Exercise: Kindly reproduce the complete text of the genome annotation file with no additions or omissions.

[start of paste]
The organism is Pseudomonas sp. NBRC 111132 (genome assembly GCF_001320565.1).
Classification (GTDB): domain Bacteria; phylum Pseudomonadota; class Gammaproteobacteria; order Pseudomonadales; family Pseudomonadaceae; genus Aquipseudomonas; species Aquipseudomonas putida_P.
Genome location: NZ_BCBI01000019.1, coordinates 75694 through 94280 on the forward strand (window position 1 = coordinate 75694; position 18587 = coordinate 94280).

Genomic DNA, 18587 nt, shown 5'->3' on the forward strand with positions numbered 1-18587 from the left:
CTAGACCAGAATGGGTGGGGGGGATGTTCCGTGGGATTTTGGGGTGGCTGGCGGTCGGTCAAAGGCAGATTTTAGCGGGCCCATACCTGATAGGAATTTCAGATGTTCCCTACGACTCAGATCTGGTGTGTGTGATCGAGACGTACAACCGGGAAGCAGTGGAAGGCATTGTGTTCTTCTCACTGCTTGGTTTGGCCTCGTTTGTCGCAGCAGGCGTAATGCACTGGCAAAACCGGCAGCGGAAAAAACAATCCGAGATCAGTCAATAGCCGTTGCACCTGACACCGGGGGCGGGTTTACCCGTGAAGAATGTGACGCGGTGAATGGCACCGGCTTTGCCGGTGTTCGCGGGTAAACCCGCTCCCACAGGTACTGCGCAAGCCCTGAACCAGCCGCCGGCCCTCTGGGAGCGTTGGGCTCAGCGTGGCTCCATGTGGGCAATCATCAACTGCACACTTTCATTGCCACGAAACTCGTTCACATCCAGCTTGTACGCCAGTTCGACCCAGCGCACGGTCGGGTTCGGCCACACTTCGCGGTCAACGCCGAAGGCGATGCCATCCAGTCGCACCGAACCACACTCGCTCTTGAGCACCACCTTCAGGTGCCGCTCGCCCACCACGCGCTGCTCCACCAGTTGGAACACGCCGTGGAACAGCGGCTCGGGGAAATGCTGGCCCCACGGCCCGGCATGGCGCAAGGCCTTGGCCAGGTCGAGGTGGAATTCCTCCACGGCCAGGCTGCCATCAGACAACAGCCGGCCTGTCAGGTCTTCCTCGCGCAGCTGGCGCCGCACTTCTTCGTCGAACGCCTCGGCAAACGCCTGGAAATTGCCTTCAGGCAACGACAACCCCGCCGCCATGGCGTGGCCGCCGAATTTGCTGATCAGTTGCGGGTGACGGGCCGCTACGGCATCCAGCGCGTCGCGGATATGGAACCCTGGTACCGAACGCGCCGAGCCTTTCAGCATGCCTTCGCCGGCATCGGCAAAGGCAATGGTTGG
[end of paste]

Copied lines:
The organism is Pseudomonas sp. NBRC 111132 (genome assembly GCF_001320565.1).
Classification (GTDB): domain Bacteria; phylum Pseudomonadota; class Gammaproteobacteria; order Pseudomonadales; family Pseudomonadaceae; genus Aquipseudomonas; species Aquipseudomonas putida_P.
Genome location: NZ_BCBI01000019.1, coordinates 75694 through 94280 on the forward strand (window position 1 = coordinate 75694; position 18587 = coordinate 94280).

Genomic DNA, 18587 nt, shown 5'->3' on the forward strand with positions numbered 1-18587 from the left:
CTAGACCAGAATGGGTGGGGGGGATGTTCCGTGGGATTTTGGGGTGGCTGGCGGTCGGTCAAAGGCAGATTTTAGCGGGCCCATACCTGATAGGAATTTCAGATGTTCCCTACGACTCAGATCTGGTGTGTGTGATCGAGACGTACAACCGGGAAGCAGTGGAAGGCATTGTGTTCTTCTCACTGCTTGGTTTGGCCTCGTTTGTCGCAGCAGGCGTAATGCACTGGCAAAACCGGCAGCGGAAAAAACAATCCGAGATCAGTCAATAGCCGTTGCACCTGACACCGGGGGCGGGTTTACCCGTGAAGAATGTGACGCGGTGAATGGCACCGGCTTTGCCGGTGTTCGCGGGTAAACCCGCTCCCACAGGTACTGCGCAAGCCCTGAACCAGCCGCCGGCCCTCTGGGAGCGTTGGGCTCAGCGTGGCTCCATGTGGGCAATCATCAACTGCACACTTTCATTGCCACGAAACTCGTTCACATCCAGCTTGTACGCCAGTTCGACCCAGCGCACGGTCGGGTTCGGCCACACTTCGCGGTCAACGCCGAAGGCGATGCCATCCAGTCGCACCGAACCACACTCGCTCTTGAGCACCACCTTCAGGTGCCGCTCGCCCACCACGCGCTGCTCCACCAGTTGGAACACGCCGTGGAACAGCGGCTCGGGGAAATGCTGGCCCCACGGCCCGGCATGGCGCAAGGCCTTGGCCAGGTCGAGGTGGAATTCCTCCACGGCCAGGCTGCCATCAGACAACAGCCGGCCTGTCAGGTCTTCCTCGCGCAGCTGGCGCCGCACTTCTTCGTCGAACGCCTCGGCAAACGCCTGGAAATTGCCTTCAGGCAACGACAACCCCGCCGCCATGGCGTGGCCGCCGAATTTGCTGATCAGTTGCGGGTGACGGGCCGCTACGGCATCCAGCGCGTCGCGGATATGGAACCCTGGTACCGAACGCGCCGAGCCTTTCAGCATGCCTTCGCCGGCATCGGCAAAGGCAATGGTTGG